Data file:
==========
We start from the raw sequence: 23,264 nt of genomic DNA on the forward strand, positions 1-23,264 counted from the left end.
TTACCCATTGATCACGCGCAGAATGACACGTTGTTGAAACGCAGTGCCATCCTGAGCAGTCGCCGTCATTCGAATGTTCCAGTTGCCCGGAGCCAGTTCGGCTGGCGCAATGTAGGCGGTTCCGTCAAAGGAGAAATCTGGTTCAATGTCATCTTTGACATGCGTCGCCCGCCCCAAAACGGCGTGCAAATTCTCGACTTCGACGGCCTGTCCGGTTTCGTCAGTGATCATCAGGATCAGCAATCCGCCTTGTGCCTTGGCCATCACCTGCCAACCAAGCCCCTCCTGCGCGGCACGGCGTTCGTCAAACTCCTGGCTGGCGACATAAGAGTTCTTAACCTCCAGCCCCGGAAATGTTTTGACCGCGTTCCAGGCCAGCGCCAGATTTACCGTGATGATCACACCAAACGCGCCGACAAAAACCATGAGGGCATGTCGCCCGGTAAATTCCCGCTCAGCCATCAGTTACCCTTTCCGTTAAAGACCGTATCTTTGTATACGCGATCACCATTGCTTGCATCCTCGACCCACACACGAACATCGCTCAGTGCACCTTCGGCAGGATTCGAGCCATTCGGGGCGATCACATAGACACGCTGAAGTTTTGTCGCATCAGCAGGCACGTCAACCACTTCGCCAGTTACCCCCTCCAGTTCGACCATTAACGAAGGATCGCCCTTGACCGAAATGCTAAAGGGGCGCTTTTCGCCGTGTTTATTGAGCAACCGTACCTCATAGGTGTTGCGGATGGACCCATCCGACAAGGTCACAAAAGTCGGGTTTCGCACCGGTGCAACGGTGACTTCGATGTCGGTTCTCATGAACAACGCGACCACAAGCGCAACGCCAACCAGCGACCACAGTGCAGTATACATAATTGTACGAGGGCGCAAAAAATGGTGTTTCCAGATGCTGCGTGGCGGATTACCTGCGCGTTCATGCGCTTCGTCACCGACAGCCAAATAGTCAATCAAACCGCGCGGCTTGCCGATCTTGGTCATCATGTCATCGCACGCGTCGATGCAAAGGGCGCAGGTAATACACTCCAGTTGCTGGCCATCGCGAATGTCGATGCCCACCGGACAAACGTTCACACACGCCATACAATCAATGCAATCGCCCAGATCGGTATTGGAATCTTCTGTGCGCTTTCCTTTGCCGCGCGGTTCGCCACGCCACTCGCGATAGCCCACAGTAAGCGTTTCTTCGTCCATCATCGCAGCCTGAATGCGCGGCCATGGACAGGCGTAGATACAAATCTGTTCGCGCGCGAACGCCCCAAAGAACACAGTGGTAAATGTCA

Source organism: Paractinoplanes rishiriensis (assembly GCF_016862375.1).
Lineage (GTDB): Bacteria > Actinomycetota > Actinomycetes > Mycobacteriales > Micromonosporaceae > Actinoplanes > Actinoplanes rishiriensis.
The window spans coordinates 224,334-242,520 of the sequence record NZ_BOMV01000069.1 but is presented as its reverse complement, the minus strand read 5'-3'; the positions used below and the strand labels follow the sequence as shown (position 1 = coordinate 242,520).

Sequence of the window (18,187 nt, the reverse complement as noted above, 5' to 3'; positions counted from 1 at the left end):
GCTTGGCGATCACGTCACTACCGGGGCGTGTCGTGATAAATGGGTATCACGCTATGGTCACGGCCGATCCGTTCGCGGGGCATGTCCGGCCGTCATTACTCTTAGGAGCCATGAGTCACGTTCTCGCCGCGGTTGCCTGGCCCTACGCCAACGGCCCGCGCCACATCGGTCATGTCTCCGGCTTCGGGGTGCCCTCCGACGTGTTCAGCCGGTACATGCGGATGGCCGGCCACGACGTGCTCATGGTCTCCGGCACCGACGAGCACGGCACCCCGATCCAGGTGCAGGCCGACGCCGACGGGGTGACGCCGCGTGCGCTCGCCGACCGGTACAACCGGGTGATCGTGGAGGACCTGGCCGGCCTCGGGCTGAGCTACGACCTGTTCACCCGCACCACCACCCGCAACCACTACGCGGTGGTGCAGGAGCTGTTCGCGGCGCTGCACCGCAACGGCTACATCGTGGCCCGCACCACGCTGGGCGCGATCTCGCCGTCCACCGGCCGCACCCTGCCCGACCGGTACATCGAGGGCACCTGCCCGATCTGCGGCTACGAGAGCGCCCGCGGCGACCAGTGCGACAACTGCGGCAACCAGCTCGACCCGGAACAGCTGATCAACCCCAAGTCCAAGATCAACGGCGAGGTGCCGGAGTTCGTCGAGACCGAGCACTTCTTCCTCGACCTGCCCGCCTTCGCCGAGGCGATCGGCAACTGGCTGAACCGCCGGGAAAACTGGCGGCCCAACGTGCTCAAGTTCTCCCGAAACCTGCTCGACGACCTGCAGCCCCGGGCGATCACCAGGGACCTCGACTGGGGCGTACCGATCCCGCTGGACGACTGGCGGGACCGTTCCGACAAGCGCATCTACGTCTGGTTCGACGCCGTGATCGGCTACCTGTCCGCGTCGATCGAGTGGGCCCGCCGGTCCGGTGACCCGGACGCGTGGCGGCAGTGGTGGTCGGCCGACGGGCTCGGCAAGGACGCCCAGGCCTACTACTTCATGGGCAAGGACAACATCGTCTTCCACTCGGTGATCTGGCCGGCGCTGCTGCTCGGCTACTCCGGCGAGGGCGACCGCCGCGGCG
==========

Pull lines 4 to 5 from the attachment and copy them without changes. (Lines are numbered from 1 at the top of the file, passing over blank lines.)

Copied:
Lineage (GTDB): Bacteria > Actinomycetota > Actinomycetes > Mycobacteriales > Micromonosporaceae > Actinoplanes > Actinoplanes rishiriensis.
The window spans coordinates 224,334-242,520 of the sequence record NZ_BOMV01000069.1 but is presented as its reverse complement, the minus strand read 5'-3'; the positions used below and the strand labels follow the sequence as shown (position 1 = coordinate 242,520).